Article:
Pollock alleges that she was given unfairly low evaluations because she is black and because she filed a discrimination charge with the EEOC. She further alleges that although she performed her work in a satisfactory manner, her evaluations were substantially lower than those of two white Special Reports Clerks, Chris Fernandez and John Mancuso. In her deposition, however, Pollock admits that she has no knowledge of other employees' evaluations.

AT & T, on the other hand, alleges that Pollock was given low evaluations because she failed to complete the COMSAT bill, was insubordinate and uncooperative, and engaged in misconduct. The company evaluations are replete with references to and descriptions of such instances. To dispel any inference of discrimination, AT & T also introduced the evaluations of another black Special Reports Clerk, Mary Thomas Majette. Majette received scores ranging from 24 to 30 points on her evaluations for the years 1978 through 1982 from the same supervisors that rated Pollock.

Pollock, in her affidavit and her deposition testimony, denies the charges made by AT & T. Her denial is corroborated in part by the affidavit of John Mancuso, a former white employee at AT & T. In the affidavit Mancuso avers that Pollock's scores, if based on any problems with the COMSAT bill, were unfair because no clerk could complete it alone; management input was required.

Pollock alleges that at the time she came under Schmidt's direct supervision, she was given work formerly performed by two white employees, Fernandez and Mancuso, because of her race. AT & T claims that the work reassignments were the result of a reorganization of the department in which Pollock worked.

Pollock claims she was given the three-day suspension because she is black. She avers that she did not leave work fifteen minutes early on the particular Friday in question, but that she went to the restroom for a short period of time. Moreover Pollock testified in her deposition that white employees such as Debbie Thompson and John Mancuso were not disciplined for being away from their desks. Mancuso partially corroborates Pollock in his affidavit, stating that he was with Pollock on that afternoon and knows that she did not leave work until quitting time. AT & T, however, disputes Pollock's and Mancuso's version of the facts, and has submitted a note written by another manager stating that she observed Pollock leaving early.

Pollock alleges that her suspension was racially motivated or was in retaliation for filing the August 1980 discrimination charge. She avers that she simply made a mistake on her travel voucher, that mistakes were made all the time, and that no one else was ever suspended for making such mistakes. She claims that she observed that other employees made errors in their vouchers while she was working in the budget group, but that none of the employees who made the errors were disciplined. In his affidavit, Mancuso alleges that he made a similar error in a travel voucher but was not disciplined. Moreover he avers that to his knowledge no one had ever been disciplined for committing an error on a voucher. AT & T submitted Norcia's affidavit on this point and in it Norcia characterizes the error as deliberate falsification of a company document.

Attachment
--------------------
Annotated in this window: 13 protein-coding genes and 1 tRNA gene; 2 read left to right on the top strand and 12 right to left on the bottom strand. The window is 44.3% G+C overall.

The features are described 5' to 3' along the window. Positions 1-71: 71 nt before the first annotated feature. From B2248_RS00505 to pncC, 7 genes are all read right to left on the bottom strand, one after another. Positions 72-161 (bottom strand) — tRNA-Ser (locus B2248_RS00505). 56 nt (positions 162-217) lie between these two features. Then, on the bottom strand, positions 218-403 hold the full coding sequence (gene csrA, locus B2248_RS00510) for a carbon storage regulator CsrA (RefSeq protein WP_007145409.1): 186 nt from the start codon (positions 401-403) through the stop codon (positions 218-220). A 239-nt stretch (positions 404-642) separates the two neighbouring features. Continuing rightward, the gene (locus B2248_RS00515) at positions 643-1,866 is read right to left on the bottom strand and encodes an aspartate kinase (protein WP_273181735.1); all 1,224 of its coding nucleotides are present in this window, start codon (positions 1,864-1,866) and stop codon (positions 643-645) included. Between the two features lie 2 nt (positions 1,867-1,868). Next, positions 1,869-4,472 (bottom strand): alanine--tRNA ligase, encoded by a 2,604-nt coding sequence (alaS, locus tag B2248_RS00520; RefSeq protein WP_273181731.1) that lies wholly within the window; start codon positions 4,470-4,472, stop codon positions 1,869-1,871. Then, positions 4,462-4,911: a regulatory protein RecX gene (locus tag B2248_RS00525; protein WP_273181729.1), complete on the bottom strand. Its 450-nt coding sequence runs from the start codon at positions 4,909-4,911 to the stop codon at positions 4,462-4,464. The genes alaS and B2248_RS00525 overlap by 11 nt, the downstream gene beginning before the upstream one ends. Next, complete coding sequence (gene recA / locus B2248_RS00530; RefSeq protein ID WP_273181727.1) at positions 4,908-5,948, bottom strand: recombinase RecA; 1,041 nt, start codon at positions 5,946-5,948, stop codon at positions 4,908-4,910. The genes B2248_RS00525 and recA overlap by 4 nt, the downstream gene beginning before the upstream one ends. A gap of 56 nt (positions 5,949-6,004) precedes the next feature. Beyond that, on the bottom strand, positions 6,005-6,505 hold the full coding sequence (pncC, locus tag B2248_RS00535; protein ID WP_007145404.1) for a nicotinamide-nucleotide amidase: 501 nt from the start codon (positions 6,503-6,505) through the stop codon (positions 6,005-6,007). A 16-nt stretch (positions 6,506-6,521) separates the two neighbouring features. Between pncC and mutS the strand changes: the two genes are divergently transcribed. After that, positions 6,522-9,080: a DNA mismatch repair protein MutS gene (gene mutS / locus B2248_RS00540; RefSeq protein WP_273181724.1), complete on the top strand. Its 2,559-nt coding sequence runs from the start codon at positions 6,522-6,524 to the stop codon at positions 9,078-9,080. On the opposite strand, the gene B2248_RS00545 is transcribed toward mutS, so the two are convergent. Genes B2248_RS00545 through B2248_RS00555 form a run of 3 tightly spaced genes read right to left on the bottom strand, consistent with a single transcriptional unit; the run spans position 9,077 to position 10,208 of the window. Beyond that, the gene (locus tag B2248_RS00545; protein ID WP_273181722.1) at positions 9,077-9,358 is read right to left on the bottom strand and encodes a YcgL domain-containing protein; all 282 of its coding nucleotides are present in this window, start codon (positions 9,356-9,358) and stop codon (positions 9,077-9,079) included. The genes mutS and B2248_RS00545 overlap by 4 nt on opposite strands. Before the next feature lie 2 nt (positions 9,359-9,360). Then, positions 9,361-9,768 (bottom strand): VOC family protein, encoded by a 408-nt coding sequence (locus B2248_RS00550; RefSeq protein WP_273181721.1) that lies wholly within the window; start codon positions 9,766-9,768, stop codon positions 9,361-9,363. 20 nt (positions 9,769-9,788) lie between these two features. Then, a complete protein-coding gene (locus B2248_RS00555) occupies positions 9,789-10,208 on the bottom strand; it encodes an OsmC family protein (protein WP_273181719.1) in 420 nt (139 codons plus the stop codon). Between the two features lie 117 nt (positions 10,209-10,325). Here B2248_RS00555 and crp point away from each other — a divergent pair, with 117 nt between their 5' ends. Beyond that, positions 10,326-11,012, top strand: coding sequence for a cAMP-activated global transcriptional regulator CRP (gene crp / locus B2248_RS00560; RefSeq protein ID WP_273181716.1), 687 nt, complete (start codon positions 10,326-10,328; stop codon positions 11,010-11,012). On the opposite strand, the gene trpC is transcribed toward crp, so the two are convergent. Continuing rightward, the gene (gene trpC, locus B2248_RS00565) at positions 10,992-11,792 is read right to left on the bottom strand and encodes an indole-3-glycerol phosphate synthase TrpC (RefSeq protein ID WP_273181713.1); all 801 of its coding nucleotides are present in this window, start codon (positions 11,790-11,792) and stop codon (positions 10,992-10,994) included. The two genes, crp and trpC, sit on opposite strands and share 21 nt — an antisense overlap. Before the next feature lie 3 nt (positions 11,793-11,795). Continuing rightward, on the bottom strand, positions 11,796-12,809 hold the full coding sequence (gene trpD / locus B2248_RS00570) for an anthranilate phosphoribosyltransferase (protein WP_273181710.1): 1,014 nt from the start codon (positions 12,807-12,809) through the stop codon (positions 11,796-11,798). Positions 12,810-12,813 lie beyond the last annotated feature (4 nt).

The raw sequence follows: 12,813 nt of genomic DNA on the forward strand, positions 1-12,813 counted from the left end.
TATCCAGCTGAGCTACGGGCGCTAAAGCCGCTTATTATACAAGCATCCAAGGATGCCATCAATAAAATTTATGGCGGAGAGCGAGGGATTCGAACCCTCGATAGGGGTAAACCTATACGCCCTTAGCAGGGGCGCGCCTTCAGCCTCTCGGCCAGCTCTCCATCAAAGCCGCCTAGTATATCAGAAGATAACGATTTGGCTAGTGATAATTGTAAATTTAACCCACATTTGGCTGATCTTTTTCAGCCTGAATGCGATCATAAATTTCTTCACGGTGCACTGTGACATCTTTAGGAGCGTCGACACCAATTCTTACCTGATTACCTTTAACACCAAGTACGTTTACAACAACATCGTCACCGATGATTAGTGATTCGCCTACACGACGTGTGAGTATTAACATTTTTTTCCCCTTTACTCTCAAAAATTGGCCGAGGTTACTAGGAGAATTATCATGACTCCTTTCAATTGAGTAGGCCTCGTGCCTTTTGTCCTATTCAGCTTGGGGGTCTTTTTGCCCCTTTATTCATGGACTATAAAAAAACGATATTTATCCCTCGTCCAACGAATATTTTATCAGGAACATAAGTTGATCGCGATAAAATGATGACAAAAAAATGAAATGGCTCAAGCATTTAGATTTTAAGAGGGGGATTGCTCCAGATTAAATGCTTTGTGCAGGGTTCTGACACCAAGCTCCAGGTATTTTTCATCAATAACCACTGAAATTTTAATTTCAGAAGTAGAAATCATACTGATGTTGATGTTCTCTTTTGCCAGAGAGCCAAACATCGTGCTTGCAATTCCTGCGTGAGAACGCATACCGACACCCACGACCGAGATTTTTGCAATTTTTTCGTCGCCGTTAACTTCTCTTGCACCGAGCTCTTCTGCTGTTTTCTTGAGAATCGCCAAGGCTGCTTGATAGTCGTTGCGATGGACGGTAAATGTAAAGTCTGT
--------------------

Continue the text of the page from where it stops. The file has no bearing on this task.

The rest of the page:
Pollock claims she was discharged because of her race and because she filed a previous discrimination charge with the EEOC. She admits, however, that no one ever made racist remarks or mentioned the EEOC charge to her. In fact, her first rating after the filing of the charge was a 16. AT & T avers that she was discharged for overall poor work performance and misconduct. Her poor performance and the instances of misconduct, particularly insubordination, are well-documented on the evaluation forms.

Pollock alleges, however, that these reasons are a mere pretext for discrimination. She denies having engaged in any misconduct and claims that her problems with the COMSAT bill were common, that no employee could complete it alone, and that no one was ever disciplined or discharged for not completing it. In his affidavit Mancuso corroborates Pollock's statements regarding the bill. Mancuso's affidavit further states that he had worked on the bill and that it was his opinion that Pollock's work was as good as any clerk's. In her own affidavit, Pollock avers that when Mancuso could not complete the bill, she was assigned to help him, and that Mancuso was eventually relieved of this task, rather than fired, and she was reassigned to it. She also claims she did not refuse to follow her supervisor's instructions in completing the bill.